Pat LaFontaine is truly an ice-hockey icon and legend. The Missouri born hockey veteran played for New York teams during his illustrious and storied career. This included the New York Islanders, along with the Buffalo Sabres and the New York Rangers. LaFontaine retired from active play in 1998 and went on to become an agent and manager. He was also supposed to be the first US hockey player selected first in the NHL Draft in 1983. However, that honor went to fellow American, Brian Lawton – while LaFontaine was drafted third overall.
The 1983 NHL Entry Draft took place at the Montreal Forum on June 8, 1983. The NHL Entry Draft, of course, is still the main way for drafting players into the National Hockey League. The only team- in NHL history – that did not participate in the Draft that year was the St. Louis Blues. This was due to the League blocking the franchise’s relocation to Saskatoon, Saskatchewan that year.
Brian Lawton was the first overall draft pick by the Minnesota North Stars in the Draft. He is also credited for being the first American hockey player drafted first in the 1983 Draft. He is even the first – and as of 2017 – the only high-school player to be drafted first-overall. So why was the predicted first-round Draftee Pat LaFontaine overlooked? According to the NHL Central Scouting Bureau, the New Jersey born Lawton was the top Center prospect for the 1983 Draft. This remains the only true reason why Lawton was touted by the League’s clubs before LaFontaine. There was also a competitive rivalry between both Center players – but no real heat to speak about.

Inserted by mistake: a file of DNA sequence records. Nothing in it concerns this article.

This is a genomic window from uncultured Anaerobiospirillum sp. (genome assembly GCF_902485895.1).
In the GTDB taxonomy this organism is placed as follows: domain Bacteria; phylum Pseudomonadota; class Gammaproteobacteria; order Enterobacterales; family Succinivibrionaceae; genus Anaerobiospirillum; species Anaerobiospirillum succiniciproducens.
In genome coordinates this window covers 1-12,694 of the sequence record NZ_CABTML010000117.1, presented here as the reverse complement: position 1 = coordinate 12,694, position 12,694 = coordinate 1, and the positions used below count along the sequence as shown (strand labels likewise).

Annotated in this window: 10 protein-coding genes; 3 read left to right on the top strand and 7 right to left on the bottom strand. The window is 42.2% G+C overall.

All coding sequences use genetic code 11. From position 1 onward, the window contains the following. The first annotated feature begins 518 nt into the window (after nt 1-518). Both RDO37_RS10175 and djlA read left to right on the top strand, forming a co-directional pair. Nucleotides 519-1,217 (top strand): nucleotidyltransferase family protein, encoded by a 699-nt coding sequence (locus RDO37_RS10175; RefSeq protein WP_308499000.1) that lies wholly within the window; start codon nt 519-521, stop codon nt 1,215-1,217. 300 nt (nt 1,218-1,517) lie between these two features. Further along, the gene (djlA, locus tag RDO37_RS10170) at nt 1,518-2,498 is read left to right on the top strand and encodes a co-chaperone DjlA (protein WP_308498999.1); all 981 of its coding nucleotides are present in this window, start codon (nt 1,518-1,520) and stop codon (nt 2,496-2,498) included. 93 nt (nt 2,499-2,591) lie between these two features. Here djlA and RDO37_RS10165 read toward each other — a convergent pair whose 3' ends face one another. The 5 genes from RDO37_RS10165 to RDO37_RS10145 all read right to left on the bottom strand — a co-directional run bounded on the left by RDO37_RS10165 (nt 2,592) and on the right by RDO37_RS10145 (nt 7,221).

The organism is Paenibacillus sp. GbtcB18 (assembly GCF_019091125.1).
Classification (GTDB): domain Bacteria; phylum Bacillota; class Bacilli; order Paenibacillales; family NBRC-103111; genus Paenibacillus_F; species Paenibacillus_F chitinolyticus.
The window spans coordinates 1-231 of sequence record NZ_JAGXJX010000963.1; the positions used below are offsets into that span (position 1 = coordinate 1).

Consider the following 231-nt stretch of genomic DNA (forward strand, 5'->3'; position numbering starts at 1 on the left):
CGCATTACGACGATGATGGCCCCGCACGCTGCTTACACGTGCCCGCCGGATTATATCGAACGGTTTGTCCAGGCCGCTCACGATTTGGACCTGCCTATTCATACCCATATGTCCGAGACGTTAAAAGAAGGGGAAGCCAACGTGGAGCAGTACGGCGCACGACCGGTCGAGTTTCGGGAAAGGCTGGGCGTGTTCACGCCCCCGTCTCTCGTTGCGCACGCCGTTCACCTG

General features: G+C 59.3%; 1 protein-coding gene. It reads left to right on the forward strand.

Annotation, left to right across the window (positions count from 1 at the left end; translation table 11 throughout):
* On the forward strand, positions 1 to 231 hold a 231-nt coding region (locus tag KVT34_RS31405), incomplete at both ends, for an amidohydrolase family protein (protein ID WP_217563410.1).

Brian Lawton had extensive ice hockey experience before being drafted to the NHL in 1983. In fact, he played for the Junior Hockey Team USA at the World Junior Ice Hockey Championships earlier in 1983. He would go on to play over 400 regular season games in the NHL during the 1983-84 and 1992-93 seasons. During his spectacular career in the NHL, Lawtown played for the North Stars, Rangers, Nordiques, Whalers, San Jose Sharks and Bruins.
He also managed the Tampa Bay Lightning post-retirement. Lawton, of course, retired in 1993 after being traded by the Sharks to the New Jersey Devils. Lawton never played with the Devils – and while he was still considered one of the League’s veteran centers – opted for an agent role then a managerial position with Tampa Bay.
LaFontaine averaged 1 point per game during his iconic career. In fact, he scored over 1,000 points in over 850 games in the NHL. This is still considered one of the best achievements among American born ice hockey players – whether active or retired. Pat LaFontaine is part of the 100 Greatest Players in the NHL. He even served in an executive position with the Buffalo Sabres until early 2014.